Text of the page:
There is no one diet that fits all.
Any book or nutritional program that claims otherwise is not being honest with you.
Because of a multitude of factors—genetics, individual gut microbiomes, allergies, and personal preferences—everyone is different in terms of what we should be eating for our most optimal health. Deciding which diet, or combination of diets, is right for you is something only you can decide. Let’s take a look at a few.
Plant-based wholefood diet
A plant-based diet does not mean strictly vegetarian. Some plant-based diets actually include fish and lean meats, depending on the diet’s specifics. The premise is the majority of the diet derives from foods grown in the ground:
- Whole grains
- Nuts and seeds
Extra fiber and potassium help stave off heart diseases, and because the diet is naturally low carbohydrate, it improves one’s chances of developing Type 2 Diabetes. Plant based foods are also packed with phytonutrients, useful in lowering the risk of certain cancers. Micronutrients in colorful fruits and veggies lower blood pressure, which helps reduce the risk of heart disease and stroke.
There are risk factors to note. Plant-based wholefood diets are naturally low in protein, which forces the body to use valuable stores in the muscles. Muscle loss comes with a host of issues of strength and mobility, which are particularly detrimental to the elderly. There’s also a lower intake of vitamin B12. This vitamin is only available in animal foods, such as meat, dairy, and eggs. If your plant-based diet doesn’t include lean meats or fish, a B12 supplement is necessary to prevent anemia, fatigue, numbness in the extremities, balance problems, and poor memory. An iron supplement may also be necessary.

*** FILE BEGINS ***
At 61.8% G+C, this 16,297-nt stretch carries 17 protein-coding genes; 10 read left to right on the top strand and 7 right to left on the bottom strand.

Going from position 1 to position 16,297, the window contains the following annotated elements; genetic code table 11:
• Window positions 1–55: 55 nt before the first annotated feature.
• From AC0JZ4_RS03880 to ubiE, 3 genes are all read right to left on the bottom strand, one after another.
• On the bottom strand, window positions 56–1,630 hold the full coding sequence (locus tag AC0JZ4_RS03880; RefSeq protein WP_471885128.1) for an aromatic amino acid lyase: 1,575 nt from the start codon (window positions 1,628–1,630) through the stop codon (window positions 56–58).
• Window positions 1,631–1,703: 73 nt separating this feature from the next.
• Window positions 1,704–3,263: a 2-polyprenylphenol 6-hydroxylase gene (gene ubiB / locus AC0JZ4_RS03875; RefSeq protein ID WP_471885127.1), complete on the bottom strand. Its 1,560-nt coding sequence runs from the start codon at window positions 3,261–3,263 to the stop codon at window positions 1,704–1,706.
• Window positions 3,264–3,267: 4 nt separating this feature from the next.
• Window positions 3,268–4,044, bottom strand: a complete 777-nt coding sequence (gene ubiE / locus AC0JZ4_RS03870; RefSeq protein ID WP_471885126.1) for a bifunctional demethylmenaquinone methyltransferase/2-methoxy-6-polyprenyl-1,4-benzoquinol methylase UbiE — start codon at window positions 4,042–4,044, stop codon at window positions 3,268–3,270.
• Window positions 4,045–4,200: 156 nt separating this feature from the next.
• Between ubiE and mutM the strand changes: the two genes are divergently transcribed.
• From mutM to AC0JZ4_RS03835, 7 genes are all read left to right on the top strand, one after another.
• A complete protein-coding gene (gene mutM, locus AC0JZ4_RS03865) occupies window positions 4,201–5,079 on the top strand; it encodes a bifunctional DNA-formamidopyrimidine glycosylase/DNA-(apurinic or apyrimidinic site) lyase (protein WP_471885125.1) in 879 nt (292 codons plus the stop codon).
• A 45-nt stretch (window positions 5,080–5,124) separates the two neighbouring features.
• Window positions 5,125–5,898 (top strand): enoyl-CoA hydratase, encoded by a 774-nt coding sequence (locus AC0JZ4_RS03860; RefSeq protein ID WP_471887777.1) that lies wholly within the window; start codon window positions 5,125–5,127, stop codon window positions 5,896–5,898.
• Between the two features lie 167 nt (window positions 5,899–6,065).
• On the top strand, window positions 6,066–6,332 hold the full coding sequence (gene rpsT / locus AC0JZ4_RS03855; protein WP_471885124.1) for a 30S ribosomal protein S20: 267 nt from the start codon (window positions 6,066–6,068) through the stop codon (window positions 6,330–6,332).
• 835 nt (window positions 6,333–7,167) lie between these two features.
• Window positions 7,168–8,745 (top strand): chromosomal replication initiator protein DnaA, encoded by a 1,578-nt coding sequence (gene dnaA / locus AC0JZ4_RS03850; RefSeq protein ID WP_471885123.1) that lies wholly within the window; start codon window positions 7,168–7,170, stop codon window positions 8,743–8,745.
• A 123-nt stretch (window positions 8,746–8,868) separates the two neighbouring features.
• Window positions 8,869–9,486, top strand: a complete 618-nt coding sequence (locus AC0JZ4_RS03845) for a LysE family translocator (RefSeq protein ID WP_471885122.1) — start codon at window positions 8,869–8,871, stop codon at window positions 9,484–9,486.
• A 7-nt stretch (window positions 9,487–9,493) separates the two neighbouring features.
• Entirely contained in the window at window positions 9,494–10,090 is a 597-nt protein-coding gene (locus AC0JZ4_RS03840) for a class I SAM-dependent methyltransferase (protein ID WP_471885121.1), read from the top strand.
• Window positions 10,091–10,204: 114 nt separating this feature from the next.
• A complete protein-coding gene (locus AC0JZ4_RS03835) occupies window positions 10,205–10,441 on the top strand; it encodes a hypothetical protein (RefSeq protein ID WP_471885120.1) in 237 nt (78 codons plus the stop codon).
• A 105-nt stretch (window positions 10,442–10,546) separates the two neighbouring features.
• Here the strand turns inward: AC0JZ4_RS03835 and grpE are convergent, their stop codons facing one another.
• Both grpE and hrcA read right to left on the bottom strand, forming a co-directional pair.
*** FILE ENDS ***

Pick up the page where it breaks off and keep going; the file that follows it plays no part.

This diet has become all the rage in recent years, focusing on how our ancestors ate by consisting of plant-based foods and oils, and lean meats. The major difference between this and the plant-based wholefood diet is the paleo diet cuts out grains—oats, wheat, barley, and rice—starchy vegetables, legumes or beans, dairy products, and high-fat meats like salami or rib meat.
A paleo diet naturally cuts out many of the chemicals and processed foods in a typical Western diet just by the nature of what is on the menu. The addition of red meat to this diet also means fewer concerns about low iron levels. A paleo diet also has anti-inflammatory effects, improving your overall feeling of energy. Protein is easier to come by on this diet, which leads to a full feeling between meals, because the body processes protein slower, so you feel satiated longer.
The downsides are that eating the paleo way can become expensive, where things like grains and beans can provide some bulk to meals but are excluded in paleo meals. It’s a very low carbohydrate diet, when the only carbs allowed are from fruits and vegetables. Getting the recommended amount of carbs a day can become a challenge. It’s also a strict diet, which means for the long term, it might not be as sustainable as some other diets.
Low carb, high fat diet